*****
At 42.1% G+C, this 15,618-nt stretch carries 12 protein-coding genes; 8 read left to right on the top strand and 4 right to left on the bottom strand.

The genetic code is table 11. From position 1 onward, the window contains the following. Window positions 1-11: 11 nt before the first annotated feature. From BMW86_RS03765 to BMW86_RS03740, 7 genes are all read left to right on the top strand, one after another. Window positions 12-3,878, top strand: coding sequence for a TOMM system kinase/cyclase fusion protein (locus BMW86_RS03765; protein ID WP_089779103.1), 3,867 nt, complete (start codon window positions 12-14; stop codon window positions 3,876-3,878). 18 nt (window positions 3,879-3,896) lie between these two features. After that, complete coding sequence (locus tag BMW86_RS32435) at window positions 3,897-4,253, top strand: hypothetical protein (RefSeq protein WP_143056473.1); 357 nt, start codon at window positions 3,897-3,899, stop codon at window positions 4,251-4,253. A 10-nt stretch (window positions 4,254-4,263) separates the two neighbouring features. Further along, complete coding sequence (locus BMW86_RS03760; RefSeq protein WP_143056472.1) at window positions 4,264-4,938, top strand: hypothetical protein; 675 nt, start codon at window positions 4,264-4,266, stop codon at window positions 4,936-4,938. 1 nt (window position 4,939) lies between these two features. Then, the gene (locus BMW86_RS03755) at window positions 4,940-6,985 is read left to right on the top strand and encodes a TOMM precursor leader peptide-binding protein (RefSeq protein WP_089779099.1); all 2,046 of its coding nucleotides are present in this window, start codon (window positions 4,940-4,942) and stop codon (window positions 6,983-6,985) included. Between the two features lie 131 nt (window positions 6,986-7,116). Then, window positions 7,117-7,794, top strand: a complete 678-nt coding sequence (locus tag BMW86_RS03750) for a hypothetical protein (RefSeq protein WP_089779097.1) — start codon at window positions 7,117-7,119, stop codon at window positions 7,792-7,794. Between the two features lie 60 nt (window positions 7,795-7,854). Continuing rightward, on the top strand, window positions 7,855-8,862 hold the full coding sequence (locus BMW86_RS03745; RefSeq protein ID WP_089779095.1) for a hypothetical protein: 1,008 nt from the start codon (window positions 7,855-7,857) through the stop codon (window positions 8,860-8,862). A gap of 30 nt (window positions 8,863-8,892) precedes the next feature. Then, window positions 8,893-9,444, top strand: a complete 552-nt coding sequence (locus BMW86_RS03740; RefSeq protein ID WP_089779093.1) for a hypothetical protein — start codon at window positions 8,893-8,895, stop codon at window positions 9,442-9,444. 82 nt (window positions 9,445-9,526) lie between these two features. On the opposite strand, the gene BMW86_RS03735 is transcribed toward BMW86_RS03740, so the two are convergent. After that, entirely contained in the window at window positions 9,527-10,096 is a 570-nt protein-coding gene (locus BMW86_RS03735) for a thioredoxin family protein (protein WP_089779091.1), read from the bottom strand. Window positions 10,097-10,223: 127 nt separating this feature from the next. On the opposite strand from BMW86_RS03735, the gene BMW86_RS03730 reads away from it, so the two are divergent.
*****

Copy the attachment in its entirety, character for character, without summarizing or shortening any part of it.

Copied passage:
At 42.1% G+C, this 15,618-nt stretch carries 12 protein-coding genes; 8 read left to right on the top strand and 4 right to left on the bottom strand.

The genetic code is table 11. From position 1 onward, the window contains the following. Window positions 1-11: 11 nt before the first annotated feature. From BMW86_RS03765 to BMW86_RS03740, 7 genes are all read left to right on the top strand, one after another. Window positions 12-3,878, top strand: coding sequence for a TOMM system kinase/cyclase fusion protein (locus BMW86_RS03765; protein ID WP_089779103.1), 3,867 nt, complete (start codon window positions 12-14; stop codon window positions 3,876-3,878). 18 nt (window positions 3,879-3,896) lie between these two features. After that, complete coding sequence (locus tag BMW86_RS32435) at window positions 3,897-4,253, top strand: hypothetical protein (RefSeq protein WP_143056473.1); 357 nt, start codon at window positions 3,897-3,899, stop codon at window positions 4,251-4,253. A 10-nt stretch (window positions 4,254-4,263) separates the two neighbouring features. Further along, complete coding sequence (locus BMW86_RS03760; RefSeq protein WP_143056472.1) at window positions 4,264-4,938, top strand: hypothetical protein; 675 nt, start codon at window positions 4,264-4,266, stop codon at window positions 4,936-4,938. 1 nt (window position 4,939) lies between these two features. Then, the gene (locus BMW86_RS03755) at window positions 4,940-6,985 is read left to right on the top strand and encodes a TOMM precursor leader peptide-binding protein (RefSeq protein WP_089779099.1); all 2,046 of its coding nucleotides are present in this window, start codon (window positions 4,940-4,942) and stop codon (window positions 6,983-6,985) included. Between the two features lie 131 nt (window positions 6,986-7,116). Then, window positions 7,117-7,794, top strand: a complete 678-nt coding sequence (locus tag BMW86_RS03750) for a hypothetical protein (RefSeq protein WP_089779097.1) — start codon at window positions 7,117-7,119, stop codon at window positions 7,792-7,794. Between the two features lie 60 nt (window positions 7,795-7,854). Continuing rightward, on the top strand, window positions 7,855-8,862 hold the full coding sequence (locus BMW86_RS03745; RefSeq protein ID WP_089779095.1) for a hypothetical protein: 1,008 nt from the start codon (window positions 7,855-7,857) through the stop codon (window positions 8,860-8,862). A gap of 30 nt (window positions 8,863-8,892) precedes the next feature. Then, window positions 8,893-9,444, top strand: a complete 552-nt coding sequence (locus BMW86_RS03740; RefSeq protein ID WP_089779093.1) for a hypothetical protein — start codon at window positions 8,893-8,895, stop codon at window positions 9,442-9,444. 82 nt (window positions 9,445-9,526) lie between these two features. On the opposite strand, the gene BMW86_RS03735 is transcribed toward BMW86_RS03740, so the two are convergent. After that, entirely contained in the window at window positions 9,527-10,096 is a 570-nt protein-coding gene (locus BMW86_RS03735) for a thioredoxin family protein (protein WP_089779091.1), read from the bottom strand. Window positions 10,097-10,223: 127 nt separating this feature from the next. On the opposite strand from BMW86_RS03735, the gene BMW86_RS03730 reads away from it, so the two are divergent.